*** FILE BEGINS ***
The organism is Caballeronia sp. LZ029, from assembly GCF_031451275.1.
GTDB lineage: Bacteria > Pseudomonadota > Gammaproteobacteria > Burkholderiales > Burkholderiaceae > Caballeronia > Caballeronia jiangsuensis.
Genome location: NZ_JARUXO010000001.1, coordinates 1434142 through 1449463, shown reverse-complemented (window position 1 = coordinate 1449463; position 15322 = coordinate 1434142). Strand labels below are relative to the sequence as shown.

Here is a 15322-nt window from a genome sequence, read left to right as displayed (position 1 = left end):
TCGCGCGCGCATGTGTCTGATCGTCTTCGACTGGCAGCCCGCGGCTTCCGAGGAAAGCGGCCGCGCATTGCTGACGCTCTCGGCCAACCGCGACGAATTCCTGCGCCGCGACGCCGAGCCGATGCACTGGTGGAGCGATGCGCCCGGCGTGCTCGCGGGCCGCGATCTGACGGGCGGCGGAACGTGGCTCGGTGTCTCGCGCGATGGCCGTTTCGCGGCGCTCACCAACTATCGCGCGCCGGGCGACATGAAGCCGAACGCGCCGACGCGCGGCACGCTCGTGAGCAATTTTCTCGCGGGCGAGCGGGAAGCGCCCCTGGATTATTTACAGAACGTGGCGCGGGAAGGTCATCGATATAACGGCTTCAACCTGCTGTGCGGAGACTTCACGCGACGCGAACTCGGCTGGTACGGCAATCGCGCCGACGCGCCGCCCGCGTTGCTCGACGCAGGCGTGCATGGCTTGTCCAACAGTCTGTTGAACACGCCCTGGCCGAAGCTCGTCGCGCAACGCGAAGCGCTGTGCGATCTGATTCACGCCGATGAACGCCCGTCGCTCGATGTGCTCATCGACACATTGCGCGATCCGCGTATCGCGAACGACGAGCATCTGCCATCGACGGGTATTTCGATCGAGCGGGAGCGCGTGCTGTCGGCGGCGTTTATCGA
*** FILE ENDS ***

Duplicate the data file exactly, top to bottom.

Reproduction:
The organism is Caballeronia sp. LZ029, from assembly GCF_031451275.1.
GTDB lineage: Bacteria > Pseudomonadota > Gammaproteobacteria > Burkholderiales > Burkholderiaceae > Caballeronia > Caballeronia jiangsuensis.
Genome location: NZ_JARUXO010000001.1, coordinates 1434142 through 1449463, shown reverse-complemented (window position 1 = coordinate 1449463; position 15322 = coordinate 1434142). Strand labels below are relative to the sequence as shown.

Here is a 15322-nt window from a genome sequence, read left to right as displayed (position 1 = left end):
TCGCGCGCGCATGTGTCTGATCGTCTTCGACTGGCAGCCCGCGGCTTCCGAGGAAAGCGGCCGCGCATTGCTGACGCTCTCGGCCAACCGCGACGAATTCCTGCGCCGCGACGCCGAGCCGATGCACTGGTGGAGCGATGCGCCCGGCGTGCTCGCGGGCCGCGATCTGACGGGCGGCGGAACGTGGCTCGGTGTCTCGCGCGATGGCCGTTTCGCGGCGCTCACCAACTATCGCGCGCCGGGCGACATGAAGCCGAACGCGCCGACGCGCGGCACGCTCGTGAGCAATTTTCTCGCGGGCGAGCGGGAAGCGCCCCTGGATTATTTACAGAACGTGGCGCGGGAAGGTCATCGATATAACGGCTTCAACCTGCTGTGCGGAGACTTCACGCGACGCGAACTCGGCTGGTACGGCAATCGCGCCGACGCGCCGCCCGCGTTGCTCGACGCAGGCGTGCATGGCTTGTCCAACAGTCTGTTGAACACGCCCTGGCCGAAGCTCGTCGCGCAACGCGAAGCGCTGTGCGATCTGATTCACGCCGATGAACGCCCGTCGCTCGATGTGCTCATCGACACATTGCGCGATCCGCGTATCGCGAACGACGAGCATCTGCCATCGACGGGTATTTCGATCGAGCGGGAGCGCGTGCTGTCGGCGGCGTTTATCGA